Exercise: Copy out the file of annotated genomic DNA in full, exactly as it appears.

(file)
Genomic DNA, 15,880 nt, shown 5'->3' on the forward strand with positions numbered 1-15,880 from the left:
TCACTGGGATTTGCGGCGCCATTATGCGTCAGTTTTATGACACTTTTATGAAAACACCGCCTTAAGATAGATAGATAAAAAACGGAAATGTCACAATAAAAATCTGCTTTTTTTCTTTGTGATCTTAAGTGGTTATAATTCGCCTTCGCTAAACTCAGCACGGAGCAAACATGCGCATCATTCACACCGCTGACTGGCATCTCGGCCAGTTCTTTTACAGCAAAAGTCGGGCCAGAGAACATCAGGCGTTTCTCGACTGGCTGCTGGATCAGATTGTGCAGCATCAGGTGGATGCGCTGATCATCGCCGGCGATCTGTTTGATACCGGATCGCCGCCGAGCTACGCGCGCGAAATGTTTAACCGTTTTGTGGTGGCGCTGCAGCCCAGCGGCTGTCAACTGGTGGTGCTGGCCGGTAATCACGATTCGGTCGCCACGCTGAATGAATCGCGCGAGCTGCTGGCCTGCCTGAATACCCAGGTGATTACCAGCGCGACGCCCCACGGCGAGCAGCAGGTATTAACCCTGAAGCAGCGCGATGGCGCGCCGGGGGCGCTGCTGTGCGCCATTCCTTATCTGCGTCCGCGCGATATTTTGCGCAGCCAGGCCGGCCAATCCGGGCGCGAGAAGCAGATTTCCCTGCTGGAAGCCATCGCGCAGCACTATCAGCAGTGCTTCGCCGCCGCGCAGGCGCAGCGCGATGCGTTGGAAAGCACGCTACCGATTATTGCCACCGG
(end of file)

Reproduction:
Genomic DNA, 15,880 nt, shown 5'->3' on the forward strand with positions numbered 1-15,880 from the left:
TCACTGGGATTTGCGGCGCCATTATGCGTCAGTTTTATGACACTTTTATGAAAACACCGCCTTAAGATAGATAGATAAAAAACGGAAATGTCACAATAAAAATCTGCTTTTTTTCTTTGTGATCTTAAGTGGTTATAATTCGCCTTCGCTAAACTCAGCACGGAGCAAACATGCGCATCATTCACACCGCTGACTGGCATCTCGGCCAGTTCTTTTACAGCAAAAGTCGGGCCAGAGAACATCAGGCGTTTCTCGACTGGCTGCTGGATCAGATTGTGCAGCATCAGGTGGATGCGCTGATCATCGCCGGCGATCTGTTTGATACCGGATCGCCGCCGAGCTACGCGCGCGAAATGTTTAACCGTTTTGTGGTGGCGCTGCAGCCCAGCGGCTGTCAACTGGTGGTGCTGGCCGGTAATCACGATTCGGTCGCCACGCTGAATGAATCGCGCGAGCTGCTGGCCTGCCTGAATACCCAGGTGATTACCAGCGCGACGCCCCACGGCGAGCAGCAGGTATTAACCCTGAAGCAGCGCGATGGCGCGCCGGGGGCGCTGCTGTGCGCCATTCCTTATCTGCGTCCGCGCGATATTTTGCGCAGCCAGGCCGGCCAATCCGGGCGCGAGAAGCAGATTTCCCTGCTGGAAGCCATCGCGCAGCACTATCAGCAGTGCTTCGCCGCCGCGCAGGCGCAGCGCGATGCGTTGGAAAGCACGCTACCGATTATTGCCACCGG